by Annamaria Porta, UWCM
19th of October, 2022
Illustration by Sufi Abdellah
The first time I came across the term ‘Third Culture Kids’, about a year ago, I was absolutely bewildered, but that feeling came from a state of shock. My first thought was: So… it’s an actual thing. It’s not just me.
I grew up speaking Spanish to my Colombian mother, and Italian to my Italian father. Being two similar languages, I would mix up words and verbs since I first learned to talk. I’ve spent a fair share of time in both my home countries, in which my mother had to warn my Kindergarten and Primary school teachers about my languages – making sure that a word I would say in Spanish with an opposite, or negative, meaning in Italian would not offend my teachers and vice versa. What I remember loving the most about coming from two countries, is the amazement that my peers in school would find in me, just because I knew another language! They made me feel different, but never excluded. I would never struggle to express myself – and I thank my mother for always keeping up my knowledge in both languages. Though, a lot changed when I came to the Netherlands.
To be entirely honest, I wasn’t aware that there were other countries, cultures, languages before UWC. I was accustomed to places in which I could easily understand what was being said to me, or around me. But not here, and I realised how little I liked that. My English was limited to ‘Hello I have 9 years’ and Dutch was an alien language to me. And here began the battle of my name. Since my first day at UWC, no teacher or friend ever got the spelling of my name correct. I was known as Ana-Maria, as it was permanently written on my desk by my Primary teacher (who every-day, had access to the correct spelling on our attendance sheet). In the following years, this never stopped. Consonants were missing, too many vowels were added, spaces and capital letters too. I was too shy to react, or to correct someone – it took me quite some time, specifically years, to feel comfortable expressing my true self in English – I would brush it off and let people spell it or pronounce it the way they wanted.
As the years passed, I also learned Dutch (doesn’t mean I can pronounce gezellig without sounding like a foreigner). Nonetheless everyone speaks English to me in the shops and my looks give away that I am indeed not from here. I have always felt that way, too. Dutch culture, manners and traditions are very distinct from mine, which I have adjusted to. Even in school, I had felt that they were not able to adjust to me. I would love to hear and learn about my peer’s cultures and backgrounds, and be overwhelmed by an international environment. But when it was my turn, it was up to the ‘listeners’ to decide where I was from. I would confidently list my two home countries, though only one of them, or even none, would stick. I used to feel pleased when for once, curiosity sparked and I was asked: “And how does that work?”.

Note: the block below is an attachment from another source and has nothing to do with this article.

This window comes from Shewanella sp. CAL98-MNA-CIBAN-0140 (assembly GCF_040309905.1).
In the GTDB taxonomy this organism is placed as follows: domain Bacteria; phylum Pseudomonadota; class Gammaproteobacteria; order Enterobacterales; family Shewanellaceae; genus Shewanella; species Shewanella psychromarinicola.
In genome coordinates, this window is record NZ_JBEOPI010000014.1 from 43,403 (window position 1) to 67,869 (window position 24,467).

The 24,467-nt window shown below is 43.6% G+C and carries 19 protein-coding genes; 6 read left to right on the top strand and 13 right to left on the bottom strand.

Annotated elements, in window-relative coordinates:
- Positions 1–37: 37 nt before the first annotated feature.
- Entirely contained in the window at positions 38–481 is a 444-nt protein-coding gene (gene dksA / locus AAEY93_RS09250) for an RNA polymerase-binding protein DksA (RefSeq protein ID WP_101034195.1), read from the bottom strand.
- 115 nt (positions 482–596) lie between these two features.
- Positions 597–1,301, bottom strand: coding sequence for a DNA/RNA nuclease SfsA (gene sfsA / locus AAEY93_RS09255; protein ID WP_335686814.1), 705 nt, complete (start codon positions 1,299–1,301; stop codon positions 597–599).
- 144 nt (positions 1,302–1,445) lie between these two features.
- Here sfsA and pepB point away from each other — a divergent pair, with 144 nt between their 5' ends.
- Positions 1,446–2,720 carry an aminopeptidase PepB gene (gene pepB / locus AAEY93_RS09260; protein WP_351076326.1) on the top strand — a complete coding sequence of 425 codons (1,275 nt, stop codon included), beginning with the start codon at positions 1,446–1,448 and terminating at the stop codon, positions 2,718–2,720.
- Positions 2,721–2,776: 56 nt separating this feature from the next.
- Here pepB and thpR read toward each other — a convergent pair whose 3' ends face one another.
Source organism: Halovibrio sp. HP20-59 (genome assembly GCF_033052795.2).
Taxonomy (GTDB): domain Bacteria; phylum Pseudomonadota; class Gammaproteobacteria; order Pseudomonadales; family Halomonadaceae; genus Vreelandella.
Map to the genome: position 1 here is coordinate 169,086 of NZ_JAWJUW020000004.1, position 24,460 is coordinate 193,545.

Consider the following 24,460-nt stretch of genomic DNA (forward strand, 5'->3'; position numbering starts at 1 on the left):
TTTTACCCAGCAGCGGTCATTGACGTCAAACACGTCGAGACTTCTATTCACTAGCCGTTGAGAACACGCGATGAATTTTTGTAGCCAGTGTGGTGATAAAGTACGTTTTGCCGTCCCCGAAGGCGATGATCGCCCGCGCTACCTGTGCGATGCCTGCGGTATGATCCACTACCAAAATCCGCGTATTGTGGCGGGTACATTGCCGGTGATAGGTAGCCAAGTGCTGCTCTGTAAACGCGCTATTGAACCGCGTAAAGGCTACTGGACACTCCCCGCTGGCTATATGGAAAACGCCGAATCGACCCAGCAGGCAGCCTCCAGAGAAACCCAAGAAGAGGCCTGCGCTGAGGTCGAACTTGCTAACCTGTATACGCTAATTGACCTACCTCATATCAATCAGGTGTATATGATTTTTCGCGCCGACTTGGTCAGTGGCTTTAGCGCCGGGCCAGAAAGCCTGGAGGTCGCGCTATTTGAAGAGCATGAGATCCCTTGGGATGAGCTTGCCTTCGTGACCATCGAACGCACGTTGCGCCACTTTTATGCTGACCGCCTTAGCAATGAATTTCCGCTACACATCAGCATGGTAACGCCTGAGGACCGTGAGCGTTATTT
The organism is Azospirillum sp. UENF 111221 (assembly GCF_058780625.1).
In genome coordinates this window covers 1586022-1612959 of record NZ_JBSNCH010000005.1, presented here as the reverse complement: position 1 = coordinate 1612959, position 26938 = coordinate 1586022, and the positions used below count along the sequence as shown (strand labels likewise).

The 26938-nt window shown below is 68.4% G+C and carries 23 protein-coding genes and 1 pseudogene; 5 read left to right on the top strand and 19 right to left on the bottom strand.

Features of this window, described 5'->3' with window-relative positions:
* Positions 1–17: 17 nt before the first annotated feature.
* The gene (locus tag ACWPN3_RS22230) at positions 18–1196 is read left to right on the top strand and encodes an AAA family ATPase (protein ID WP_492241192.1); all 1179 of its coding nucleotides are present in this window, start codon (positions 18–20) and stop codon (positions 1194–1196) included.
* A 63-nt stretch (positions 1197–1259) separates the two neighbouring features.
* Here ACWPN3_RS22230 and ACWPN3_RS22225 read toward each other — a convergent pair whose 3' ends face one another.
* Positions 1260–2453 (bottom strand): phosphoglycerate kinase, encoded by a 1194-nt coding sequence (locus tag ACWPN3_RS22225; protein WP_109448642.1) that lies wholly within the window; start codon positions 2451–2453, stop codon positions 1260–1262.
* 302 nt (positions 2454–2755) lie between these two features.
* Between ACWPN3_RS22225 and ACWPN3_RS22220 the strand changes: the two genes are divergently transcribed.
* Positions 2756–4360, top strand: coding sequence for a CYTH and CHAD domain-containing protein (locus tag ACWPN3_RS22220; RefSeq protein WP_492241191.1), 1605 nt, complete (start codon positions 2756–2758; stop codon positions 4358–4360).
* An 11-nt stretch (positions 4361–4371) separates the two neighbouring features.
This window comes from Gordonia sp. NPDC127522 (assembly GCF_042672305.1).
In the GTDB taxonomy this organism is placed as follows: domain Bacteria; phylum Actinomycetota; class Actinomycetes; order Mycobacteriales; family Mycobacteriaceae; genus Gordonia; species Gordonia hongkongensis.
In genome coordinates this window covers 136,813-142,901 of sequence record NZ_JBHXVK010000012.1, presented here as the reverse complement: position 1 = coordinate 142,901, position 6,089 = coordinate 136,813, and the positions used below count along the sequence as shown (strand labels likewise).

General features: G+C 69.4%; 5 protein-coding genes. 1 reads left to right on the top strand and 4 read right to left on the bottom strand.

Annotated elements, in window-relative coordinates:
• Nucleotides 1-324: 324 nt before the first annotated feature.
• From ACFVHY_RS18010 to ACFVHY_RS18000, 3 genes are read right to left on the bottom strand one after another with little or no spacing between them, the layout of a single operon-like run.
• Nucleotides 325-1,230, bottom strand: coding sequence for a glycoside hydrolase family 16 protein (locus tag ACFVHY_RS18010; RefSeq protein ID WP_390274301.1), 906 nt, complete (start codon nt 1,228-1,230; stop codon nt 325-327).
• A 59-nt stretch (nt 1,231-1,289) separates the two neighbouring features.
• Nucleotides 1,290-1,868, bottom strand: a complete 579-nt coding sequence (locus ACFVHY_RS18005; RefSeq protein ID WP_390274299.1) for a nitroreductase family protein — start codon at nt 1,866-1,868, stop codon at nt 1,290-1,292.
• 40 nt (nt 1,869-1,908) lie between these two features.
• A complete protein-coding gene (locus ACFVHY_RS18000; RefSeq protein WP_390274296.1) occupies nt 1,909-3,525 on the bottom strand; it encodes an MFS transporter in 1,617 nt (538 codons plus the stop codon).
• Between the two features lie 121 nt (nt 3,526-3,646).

Travelling back home was always difficult, and only recently did I understand the reason. In both countries I am treated differently from a native. In one, I appear and act too European, so street vendors would not hesitate to charge me double for their merchandise. But in the other, they’d praise me as a tropical woman. Though these trips, family visits and vacations helped me to identify with my cultures and be able to resonate with them, no matter how others would single me out. I associate my characteristics and personality with one culture, but my passions with another. I’ve learned to appreciate and carry traditions from both cultures to the Netherlands, bringing them to UWC.
The Third Culture kid is not easy to represent, it is a learning journey about one’s experiences and the adaptation in the host country. I was taken by surprise on UWC day, as a few parents educated our community on Third Culture students and raised awareness with activities. These kids need to know that they are indeed not the only ones, their backgrounds make them unique and it is up to them to choose how they want to represent themselves in our community.